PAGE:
By Emma Jones
A vocal music student, an English graduate, and a European Studies major: usually, sisters Simone Hogeveen and Esmé Hogeveen, and childhood friend Maddie Kingston play the part of Halifax university students.
But stick on some face rhinestones, toss in a little Leo Sayer and hang two plastic flamingos, and DJs bigPURP, pinkySWR and PetroleumNelly emerge “honey glazed” in the ethereal fog of a pink smoke machine.
On Friday night, the women, known as DJ VI PINK Collective created a unique “grooviance” in the University of King’s College Wardroom, bringing silliness and sparkles to a packed student crowd.
The all-female DJ collective performed its first official set, a vibrant compilation of disco classics like ABBA with contemporary hits including Mapei and Beyoncé. DJ VI PINK Collective pulled together generations of positive vibes, crafting a friendly and fun space for its audience to dance and have fun.
“Silliness was key,” said Esmé Hogeveen after the event. “It was important for us to take everything so over the top that people could relax and have fun to whatever level they want. By setting the scene to a 10 of intensity, then people can approach it in their own way.”
The group encouraged letting loose by dressing up in colourful outfits and handing out prizes for the wildest dancers of the evening.
The last song of the night was met with objections from the enraptured audience. As the Wardroom lights turned on, the collective’s instant fan-base of old friends and new supporters cheered for more.
The audience couldn’t get enough of the collective and its special feel, a feel described by some as particularly feminist.
All three DJs were surprised that the audience had derived a feminist agenda from their show.
“It’s kind of strange that just because of who we are, that had to be the way we were identified. We had never called ourselves a feminist collective,” Maddie said.
Even though each member identifies personally as feminist, DJ VI PINK Collective maintains that its aim, as a group, is strictly apolitical.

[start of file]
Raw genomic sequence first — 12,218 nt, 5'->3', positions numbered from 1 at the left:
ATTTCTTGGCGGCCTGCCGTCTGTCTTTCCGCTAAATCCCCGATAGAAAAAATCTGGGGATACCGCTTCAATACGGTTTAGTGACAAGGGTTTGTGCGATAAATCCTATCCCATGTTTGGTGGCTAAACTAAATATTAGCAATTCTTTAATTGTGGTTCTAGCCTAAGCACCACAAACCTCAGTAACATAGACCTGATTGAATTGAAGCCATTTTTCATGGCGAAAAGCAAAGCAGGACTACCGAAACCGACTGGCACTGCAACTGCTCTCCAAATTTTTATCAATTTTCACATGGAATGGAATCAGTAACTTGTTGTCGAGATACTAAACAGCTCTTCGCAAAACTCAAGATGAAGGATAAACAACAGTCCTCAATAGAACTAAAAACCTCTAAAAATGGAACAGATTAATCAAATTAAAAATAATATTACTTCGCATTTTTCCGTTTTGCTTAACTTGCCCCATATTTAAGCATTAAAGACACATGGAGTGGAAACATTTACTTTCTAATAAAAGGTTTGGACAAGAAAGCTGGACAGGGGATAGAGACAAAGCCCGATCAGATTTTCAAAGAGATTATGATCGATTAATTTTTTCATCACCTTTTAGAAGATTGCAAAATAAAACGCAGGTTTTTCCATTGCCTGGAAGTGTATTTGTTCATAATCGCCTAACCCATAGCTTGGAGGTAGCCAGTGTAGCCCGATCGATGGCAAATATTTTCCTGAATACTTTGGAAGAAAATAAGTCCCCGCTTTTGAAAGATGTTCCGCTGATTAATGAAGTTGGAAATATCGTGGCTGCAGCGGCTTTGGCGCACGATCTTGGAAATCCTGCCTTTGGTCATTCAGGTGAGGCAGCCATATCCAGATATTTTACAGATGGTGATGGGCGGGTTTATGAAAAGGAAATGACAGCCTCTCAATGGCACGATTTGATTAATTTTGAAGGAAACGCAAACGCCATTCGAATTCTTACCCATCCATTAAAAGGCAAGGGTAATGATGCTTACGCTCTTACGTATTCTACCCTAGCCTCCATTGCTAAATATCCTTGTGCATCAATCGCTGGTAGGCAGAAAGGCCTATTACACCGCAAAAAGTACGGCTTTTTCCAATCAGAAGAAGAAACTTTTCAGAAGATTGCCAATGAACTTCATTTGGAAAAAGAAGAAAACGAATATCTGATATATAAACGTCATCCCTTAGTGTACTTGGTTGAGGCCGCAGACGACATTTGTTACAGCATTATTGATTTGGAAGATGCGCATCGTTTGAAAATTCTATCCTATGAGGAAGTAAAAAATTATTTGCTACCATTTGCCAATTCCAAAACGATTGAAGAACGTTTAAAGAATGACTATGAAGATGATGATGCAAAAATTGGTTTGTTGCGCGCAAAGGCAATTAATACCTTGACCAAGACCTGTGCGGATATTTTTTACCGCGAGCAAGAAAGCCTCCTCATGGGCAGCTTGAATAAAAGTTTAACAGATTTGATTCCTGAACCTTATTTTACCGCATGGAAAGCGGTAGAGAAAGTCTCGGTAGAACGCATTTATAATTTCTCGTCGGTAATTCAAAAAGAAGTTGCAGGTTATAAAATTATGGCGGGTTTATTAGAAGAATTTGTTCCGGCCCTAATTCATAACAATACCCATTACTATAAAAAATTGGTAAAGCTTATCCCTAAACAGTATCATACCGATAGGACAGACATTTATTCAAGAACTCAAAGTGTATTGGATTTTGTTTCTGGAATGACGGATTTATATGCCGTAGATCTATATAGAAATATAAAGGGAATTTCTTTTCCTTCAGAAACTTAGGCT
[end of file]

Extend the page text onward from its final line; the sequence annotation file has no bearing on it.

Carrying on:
“Obviously the point is to make a space that’s comfortable for women to dance in, but never having used that term, it’s interesting. Our goal is to have a fun and funny time,” said Esmé.
“Dancing is this really great, usually wholesome, aspect to our lives. We all did FYP in different years and all have different friends, and dancing was really integral for all of us at that time. It still is,” Esmé noted.
“Our King’s crew is really open to have fun,” added Simone, describing the close-knit and supportive King’s community all three women belong to. “It’s really special to Halifax and to King’s that we could do something like this. We don’t really know what we’re doing, but we know that we want to try it out, and it’s really special that we have enough of a community here to support that.”
The next event for DJ VI PINK Collective is not yet locked in, but the group is confident its future will be glitzy. Simone, Esmé and Maddie are hoping to refine their technical skills and understanding of DJ equipment in the near future and create a monthly event for friends and fans to come together and have fun.
“We’re trying to sync up with our periods. We want to have an event called ‘Aunt Flo Comes to Town-That Time of the Month’,” laughed Esmé.
“It’s kind of a fun learning curve. Now it’s fun to think that we can actually refine our DJ-ing. It was our first time using actual speakers and that equipment, so now we can really mess around and have fun with it.”